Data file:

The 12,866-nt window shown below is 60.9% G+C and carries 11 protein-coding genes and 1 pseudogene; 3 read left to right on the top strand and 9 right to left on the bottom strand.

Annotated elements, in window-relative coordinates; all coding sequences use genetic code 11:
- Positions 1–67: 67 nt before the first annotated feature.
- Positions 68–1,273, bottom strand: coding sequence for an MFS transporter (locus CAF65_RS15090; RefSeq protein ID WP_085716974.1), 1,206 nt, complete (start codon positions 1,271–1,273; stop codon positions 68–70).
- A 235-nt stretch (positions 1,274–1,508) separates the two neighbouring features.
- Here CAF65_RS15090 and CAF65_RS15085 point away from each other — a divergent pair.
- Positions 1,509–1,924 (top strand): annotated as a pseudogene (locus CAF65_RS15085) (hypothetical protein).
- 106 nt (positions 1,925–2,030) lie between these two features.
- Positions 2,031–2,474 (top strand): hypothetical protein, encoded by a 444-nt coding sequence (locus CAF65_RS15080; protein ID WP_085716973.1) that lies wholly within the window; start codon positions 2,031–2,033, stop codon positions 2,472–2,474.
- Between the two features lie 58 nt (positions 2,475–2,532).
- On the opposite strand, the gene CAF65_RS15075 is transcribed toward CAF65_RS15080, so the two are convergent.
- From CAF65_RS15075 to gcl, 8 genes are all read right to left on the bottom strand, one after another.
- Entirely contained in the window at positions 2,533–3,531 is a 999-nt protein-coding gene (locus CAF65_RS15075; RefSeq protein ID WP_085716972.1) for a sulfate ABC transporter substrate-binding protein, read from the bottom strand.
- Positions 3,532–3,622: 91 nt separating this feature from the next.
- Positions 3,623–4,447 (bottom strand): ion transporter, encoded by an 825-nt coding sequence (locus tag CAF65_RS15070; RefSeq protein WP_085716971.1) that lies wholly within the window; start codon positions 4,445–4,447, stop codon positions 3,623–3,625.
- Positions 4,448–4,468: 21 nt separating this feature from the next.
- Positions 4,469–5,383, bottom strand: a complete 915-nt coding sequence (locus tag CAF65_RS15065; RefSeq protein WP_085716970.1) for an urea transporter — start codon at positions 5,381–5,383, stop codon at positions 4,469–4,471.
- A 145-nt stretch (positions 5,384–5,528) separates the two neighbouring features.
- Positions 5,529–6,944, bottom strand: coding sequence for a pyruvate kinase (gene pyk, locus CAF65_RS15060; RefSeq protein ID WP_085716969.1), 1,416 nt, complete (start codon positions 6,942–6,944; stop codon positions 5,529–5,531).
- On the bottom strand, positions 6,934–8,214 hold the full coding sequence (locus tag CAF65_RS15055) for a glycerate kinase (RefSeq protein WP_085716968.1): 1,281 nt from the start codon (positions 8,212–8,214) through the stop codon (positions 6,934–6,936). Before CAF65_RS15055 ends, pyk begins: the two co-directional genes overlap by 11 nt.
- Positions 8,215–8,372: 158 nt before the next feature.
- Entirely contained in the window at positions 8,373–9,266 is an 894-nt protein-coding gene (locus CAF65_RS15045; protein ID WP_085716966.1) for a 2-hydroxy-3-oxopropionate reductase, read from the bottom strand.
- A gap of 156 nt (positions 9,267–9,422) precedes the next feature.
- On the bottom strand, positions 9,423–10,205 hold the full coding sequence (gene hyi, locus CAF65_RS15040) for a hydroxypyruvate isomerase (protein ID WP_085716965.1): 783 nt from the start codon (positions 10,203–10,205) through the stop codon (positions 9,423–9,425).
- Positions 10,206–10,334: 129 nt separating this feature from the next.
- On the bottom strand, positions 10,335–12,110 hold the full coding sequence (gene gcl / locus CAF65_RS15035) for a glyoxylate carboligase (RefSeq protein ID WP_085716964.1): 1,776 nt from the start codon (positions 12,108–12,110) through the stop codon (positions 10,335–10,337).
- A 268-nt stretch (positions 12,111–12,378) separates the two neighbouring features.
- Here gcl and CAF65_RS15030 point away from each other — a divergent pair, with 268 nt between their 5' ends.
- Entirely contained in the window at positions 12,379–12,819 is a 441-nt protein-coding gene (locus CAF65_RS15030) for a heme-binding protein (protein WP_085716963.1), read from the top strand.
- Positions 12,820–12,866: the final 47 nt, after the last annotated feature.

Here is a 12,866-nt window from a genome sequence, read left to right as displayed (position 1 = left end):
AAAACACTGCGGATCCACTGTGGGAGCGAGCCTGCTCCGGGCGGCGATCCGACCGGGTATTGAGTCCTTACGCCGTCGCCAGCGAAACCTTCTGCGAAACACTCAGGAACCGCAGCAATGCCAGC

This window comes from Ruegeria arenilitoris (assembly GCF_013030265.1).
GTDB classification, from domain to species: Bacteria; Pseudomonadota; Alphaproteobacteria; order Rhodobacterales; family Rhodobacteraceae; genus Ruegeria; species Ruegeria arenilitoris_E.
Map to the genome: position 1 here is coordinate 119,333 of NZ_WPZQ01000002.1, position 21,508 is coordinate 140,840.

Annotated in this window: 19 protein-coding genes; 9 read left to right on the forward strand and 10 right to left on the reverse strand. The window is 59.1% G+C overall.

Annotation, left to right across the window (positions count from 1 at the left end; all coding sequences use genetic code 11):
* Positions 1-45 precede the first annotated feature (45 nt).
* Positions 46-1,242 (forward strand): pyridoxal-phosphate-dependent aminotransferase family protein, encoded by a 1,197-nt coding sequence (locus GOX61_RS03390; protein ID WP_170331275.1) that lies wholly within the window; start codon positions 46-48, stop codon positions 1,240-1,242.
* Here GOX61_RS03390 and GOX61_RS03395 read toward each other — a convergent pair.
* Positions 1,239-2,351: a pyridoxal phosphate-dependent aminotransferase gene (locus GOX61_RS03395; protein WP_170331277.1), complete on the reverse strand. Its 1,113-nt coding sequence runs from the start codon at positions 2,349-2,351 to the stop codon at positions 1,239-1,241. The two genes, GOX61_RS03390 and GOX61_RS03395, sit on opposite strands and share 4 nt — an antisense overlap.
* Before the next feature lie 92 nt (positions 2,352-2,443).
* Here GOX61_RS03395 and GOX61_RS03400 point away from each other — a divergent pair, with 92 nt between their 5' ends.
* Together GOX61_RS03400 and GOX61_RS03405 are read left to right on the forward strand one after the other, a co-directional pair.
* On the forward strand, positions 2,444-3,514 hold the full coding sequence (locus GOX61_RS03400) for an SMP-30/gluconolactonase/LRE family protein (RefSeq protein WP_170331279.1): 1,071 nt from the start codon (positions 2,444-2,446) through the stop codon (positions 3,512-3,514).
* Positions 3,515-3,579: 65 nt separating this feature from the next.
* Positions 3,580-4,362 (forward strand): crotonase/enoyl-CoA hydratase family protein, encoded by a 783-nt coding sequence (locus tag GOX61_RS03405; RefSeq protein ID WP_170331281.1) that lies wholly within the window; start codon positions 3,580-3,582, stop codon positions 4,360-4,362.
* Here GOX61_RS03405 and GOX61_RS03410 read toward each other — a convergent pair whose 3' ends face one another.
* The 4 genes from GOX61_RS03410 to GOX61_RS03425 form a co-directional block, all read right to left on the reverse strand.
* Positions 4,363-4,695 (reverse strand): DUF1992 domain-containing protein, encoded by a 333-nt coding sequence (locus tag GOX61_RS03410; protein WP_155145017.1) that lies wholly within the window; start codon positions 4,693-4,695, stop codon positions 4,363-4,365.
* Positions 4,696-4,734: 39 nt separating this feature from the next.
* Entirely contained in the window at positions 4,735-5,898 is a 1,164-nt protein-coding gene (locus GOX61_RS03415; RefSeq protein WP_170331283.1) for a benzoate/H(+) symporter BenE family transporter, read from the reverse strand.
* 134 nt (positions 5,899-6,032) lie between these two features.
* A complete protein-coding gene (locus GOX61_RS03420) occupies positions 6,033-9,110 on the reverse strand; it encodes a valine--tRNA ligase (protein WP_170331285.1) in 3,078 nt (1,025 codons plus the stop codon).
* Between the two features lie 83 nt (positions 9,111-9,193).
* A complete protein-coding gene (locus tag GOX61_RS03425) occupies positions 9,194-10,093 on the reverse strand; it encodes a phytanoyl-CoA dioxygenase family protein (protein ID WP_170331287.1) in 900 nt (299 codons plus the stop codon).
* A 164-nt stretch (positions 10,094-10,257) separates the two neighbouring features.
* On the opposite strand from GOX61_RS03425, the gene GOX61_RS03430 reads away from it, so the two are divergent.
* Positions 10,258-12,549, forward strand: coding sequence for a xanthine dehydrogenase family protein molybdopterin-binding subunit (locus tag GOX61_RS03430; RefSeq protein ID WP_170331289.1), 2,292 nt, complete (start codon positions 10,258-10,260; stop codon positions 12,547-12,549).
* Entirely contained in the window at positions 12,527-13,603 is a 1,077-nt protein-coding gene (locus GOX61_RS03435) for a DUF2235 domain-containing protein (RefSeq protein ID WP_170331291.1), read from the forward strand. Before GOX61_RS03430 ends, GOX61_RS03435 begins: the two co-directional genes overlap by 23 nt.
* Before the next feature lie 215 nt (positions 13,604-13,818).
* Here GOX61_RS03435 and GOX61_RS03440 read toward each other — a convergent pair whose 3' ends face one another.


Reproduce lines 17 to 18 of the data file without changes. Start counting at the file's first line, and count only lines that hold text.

- Positions 4,469–5,383, bottom strand: a complete 915-nt coding sequence (locus tag CAF65_RS15065; RefSeq protein WP_085716970.1) for an urea transporter — start codon at positions 5,381–5,383, stop codon at positions 4,469–4,471.
- A 145-nt stretch (positions 5,384–5,528) separates the two neighbouring features.